Title

Organizational Growing Pains in Paradise: A Case Study of the Interaction of Japanese Cultural Norms and Founder’s Syndrome in Hawai‘i

Publication Date

1-1-2006

Degree Name

MA in Intercultural Service, Leadership, and Management

First Advisor

Ken Williams

Abstract

Hawai‘i has often been pointed to as a successful model of a diverse multi-cultural society. It has the highest percentage of residents of Asian ethnicity in the United States with the majority being Japanese Americans. Though, along with the benefits of this diversity, often come new challenges in cross-cultural communication and understanding, especially in the workplace.

Hawai‘i also contains the largest number of nonprofit organizations (NPOs) per capita in the U.S. As these NPOs grow, many experience Founder’s Syndrome (a power-struggle between the founder and other stakeholders), as part of their organizational ‘adolescence.’ During this often painful transition,’ from the unstable, informal, founder-driven start-up stage to the stable, administrative, board-driven mature stage, the clash of cultural norms becomes more pronounced. As such, this research examined the interaction of Japanese cultural norms with the experience of Founder’s Syndrome in nonprofit organizations (NPOs) in Hawai‘i.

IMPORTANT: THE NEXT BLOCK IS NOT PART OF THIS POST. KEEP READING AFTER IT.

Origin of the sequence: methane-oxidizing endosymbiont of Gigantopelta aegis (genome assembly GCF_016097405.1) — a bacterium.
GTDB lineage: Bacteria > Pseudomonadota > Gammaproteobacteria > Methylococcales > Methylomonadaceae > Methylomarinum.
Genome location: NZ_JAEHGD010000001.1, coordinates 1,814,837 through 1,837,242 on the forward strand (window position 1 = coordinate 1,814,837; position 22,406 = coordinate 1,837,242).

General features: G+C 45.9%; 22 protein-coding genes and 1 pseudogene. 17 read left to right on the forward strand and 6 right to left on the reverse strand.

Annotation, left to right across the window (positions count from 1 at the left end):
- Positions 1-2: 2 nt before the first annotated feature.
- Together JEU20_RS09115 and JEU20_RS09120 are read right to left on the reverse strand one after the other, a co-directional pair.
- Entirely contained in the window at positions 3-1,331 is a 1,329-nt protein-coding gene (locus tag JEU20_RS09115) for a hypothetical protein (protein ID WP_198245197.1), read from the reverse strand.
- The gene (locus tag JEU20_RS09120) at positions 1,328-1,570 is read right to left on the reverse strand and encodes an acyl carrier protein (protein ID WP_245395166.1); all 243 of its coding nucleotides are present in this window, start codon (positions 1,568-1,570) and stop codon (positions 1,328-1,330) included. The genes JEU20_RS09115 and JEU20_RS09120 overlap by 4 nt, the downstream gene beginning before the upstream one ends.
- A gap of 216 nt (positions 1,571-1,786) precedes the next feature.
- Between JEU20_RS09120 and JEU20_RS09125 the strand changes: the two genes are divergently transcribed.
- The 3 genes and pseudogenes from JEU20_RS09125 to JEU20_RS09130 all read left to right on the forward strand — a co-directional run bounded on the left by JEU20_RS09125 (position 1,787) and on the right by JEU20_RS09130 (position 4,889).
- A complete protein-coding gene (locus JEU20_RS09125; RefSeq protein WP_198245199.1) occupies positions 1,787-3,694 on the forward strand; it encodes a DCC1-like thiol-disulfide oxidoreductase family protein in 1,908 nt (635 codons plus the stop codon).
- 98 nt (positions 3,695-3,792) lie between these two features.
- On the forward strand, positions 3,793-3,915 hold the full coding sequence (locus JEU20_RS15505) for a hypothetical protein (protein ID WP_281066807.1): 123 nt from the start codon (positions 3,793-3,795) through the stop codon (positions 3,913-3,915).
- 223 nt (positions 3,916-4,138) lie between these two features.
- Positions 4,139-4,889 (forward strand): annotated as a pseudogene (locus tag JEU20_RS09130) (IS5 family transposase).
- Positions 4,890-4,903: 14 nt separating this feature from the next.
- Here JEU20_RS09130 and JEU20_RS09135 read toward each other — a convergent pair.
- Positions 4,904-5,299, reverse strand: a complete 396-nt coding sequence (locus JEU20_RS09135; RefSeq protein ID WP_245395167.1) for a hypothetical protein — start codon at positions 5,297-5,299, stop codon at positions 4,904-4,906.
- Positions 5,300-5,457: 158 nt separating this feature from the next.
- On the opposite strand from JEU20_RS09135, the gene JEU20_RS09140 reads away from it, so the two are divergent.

A case study approach was used to explore historical and cultural influences on the way Founder’s Syndrome was handled in an NPO through focusing on the behaviors and interactions of founders with other key stakeholders. Data was collected over a year through participant observation; semi-structured, dialogic, and informal interviews; and a review of corporate documents and correspondence from the founder to key stakeholders.

The research concluded that Hawai‘i’s Japanese-dominant cultural norms contribute to, intensify, and prolong the condition of Founder’s Syndrome. The findings also indicate that the democratic, participatory mode of organizational functioning, believed to be necessary for recovery from Founder’s Syndrome, actually clashes with Japanese cultural norms. Possible process adaptations are recommended along with intervention strategies that executive directors can take to assist their organizations to recover and progress to the next stage of development.

Disciplines

East Asian Languages and Societies | International and Intercultural Communication | Organizational Behavior and Theory | Other Languages, Societies, and Cultures

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